The IUP Journal of Operations Management
Supply Chain Impact from End Customer Demand Volatility: A Computer-Based Simulation Approach

Article Details
Pub. Date :Feb, 2022
Product Name : The IUP Journal of Operations Management
Product Type : Article
Product Code : IJOM20222
Author Name : Martin Lockstrom
Availability : YES
Subject/Domain : Management
Download Format : PDF Format
No. of Pages : 18



The bullwhip effect is a well-known phenomenon in supply chain management. Whereas past research has focused on factors like supply rationing, batch-size, lead time, etc., mainly from an analytical perspective, this paper broadens the research by specifically examining the impact from end customer demand volatility not only on demand (order size) but also on inventory levels and supply chain cost. The results confirm the findings of past research and bring new insights on the impact of component and compound bullwhip effect behavior across supply chain echelons by showing that end customer demand volatility acts as an amplifier.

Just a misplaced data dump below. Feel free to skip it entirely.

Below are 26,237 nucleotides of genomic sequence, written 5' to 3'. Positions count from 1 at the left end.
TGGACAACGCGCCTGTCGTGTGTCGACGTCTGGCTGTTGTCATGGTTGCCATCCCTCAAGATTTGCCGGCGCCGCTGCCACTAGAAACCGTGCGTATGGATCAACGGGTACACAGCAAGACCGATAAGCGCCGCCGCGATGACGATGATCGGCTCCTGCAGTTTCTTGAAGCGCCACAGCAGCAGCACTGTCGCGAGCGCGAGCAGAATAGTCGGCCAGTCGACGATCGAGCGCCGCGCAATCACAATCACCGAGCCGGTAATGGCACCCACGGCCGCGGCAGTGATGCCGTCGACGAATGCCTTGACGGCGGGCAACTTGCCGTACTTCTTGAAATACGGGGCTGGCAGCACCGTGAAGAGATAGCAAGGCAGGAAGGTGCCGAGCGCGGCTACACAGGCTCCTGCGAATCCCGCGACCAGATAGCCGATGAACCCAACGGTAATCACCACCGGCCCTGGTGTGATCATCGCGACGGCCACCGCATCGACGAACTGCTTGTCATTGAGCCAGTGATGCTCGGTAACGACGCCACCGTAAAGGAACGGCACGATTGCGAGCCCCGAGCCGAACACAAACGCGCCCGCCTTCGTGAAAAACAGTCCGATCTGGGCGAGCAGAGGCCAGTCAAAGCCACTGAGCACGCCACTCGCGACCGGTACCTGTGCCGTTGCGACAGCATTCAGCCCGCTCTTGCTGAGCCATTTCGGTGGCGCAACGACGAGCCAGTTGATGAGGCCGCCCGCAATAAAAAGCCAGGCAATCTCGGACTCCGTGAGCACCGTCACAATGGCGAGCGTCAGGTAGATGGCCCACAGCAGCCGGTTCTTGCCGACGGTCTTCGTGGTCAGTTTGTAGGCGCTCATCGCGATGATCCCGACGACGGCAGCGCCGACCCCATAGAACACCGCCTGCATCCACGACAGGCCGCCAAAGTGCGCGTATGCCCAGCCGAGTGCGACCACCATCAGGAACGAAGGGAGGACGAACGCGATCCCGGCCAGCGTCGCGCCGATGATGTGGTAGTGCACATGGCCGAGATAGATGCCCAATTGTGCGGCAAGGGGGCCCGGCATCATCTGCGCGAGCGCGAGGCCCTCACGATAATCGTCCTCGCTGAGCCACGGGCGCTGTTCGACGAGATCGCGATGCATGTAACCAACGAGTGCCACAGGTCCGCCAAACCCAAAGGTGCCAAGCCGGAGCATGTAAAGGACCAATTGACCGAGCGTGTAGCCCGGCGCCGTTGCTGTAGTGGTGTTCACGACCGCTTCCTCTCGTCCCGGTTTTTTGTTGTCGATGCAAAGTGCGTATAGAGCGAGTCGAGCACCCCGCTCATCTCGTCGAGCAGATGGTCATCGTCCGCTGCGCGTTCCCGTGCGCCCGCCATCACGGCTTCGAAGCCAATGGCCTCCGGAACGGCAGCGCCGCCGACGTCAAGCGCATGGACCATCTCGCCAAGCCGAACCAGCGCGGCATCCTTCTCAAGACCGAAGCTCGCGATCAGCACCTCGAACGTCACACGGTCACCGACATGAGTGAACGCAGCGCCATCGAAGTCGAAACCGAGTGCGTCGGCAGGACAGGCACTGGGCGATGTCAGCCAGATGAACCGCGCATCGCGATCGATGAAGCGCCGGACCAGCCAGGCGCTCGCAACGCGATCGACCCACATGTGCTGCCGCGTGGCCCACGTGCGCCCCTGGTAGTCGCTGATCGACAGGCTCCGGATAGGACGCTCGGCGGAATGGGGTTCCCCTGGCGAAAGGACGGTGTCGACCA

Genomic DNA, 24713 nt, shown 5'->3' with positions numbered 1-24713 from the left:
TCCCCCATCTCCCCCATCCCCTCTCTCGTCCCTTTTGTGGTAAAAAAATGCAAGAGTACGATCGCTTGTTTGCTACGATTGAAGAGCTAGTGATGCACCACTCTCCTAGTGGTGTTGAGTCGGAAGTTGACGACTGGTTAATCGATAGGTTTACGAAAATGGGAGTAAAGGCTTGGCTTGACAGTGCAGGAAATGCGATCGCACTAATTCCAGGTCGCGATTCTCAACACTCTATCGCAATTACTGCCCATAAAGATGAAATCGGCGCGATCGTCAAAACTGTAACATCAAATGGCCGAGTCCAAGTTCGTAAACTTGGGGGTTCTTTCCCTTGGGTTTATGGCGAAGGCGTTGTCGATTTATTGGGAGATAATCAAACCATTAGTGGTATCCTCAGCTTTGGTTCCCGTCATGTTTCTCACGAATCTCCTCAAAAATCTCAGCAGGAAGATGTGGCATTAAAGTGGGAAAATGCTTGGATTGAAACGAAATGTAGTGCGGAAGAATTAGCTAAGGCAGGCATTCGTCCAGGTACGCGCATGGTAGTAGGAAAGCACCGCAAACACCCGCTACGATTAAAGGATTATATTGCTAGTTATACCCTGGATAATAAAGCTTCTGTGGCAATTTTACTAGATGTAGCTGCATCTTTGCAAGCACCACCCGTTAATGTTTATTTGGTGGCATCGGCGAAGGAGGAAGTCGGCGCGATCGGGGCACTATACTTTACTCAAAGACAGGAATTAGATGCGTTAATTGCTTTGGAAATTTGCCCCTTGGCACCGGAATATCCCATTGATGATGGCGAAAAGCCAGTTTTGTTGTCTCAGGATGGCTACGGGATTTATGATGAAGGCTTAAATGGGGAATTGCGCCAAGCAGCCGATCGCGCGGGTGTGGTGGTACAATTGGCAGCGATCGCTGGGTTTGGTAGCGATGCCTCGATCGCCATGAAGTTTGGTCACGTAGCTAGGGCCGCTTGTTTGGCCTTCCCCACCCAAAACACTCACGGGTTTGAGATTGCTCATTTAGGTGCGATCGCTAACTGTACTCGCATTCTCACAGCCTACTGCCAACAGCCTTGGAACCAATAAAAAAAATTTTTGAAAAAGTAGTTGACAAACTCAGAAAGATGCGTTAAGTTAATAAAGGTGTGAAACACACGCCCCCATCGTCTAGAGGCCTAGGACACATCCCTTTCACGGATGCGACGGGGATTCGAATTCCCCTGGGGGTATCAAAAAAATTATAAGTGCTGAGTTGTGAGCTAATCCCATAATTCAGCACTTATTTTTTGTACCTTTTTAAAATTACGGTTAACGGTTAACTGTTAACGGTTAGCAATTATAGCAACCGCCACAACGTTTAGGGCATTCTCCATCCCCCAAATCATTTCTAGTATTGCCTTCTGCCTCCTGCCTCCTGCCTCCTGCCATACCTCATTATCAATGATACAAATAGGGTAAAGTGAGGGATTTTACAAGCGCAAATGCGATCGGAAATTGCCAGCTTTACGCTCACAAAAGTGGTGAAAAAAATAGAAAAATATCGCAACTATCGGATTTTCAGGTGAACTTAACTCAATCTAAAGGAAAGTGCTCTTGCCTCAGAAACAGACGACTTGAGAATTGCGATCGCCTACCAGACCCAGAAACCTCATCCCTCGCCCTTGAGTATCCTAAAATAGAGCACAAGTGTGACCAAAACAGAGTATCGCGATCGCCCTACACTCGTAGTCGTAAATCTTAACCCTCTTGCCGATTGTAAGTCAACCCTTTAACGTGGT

Supply chains are complex, adaptive systems whose behavior depends on a broad range of factors (Choi et al., 2001; Pathak et al., 2007; and Carter et al., 2015). A commonly observed supply chain phenomenon is the so-called "bullwhip effect", also referred to as "Forrester effect" after its discoverer (Lane and Sterman, 2011). The bullwhip effect refers to the phenomenon that occurs in a supply chain when orders submitted to suppliers have a greater variability than those received from customers. Prior research has identified the influence of such factors, but mainly from a qualitative and analytical perspective. Interestingly, also an "inverse" bullwhip effect has also been discovered and investigated in the past (Li et al., 2017).

Lee (1997) identified demand signal processing (i.e., incorrect demand forecasting), rationing game and lead time, order batching and price variations as the main causes of the bullwhip effect. Lee also discovered that the most effective way of reducing it was by reducing the uncertainty of end customer demand and order lead time along the supply chain by providing each stage with more accurate and timely information, for instance, through Electronic Data Interchange (EDI).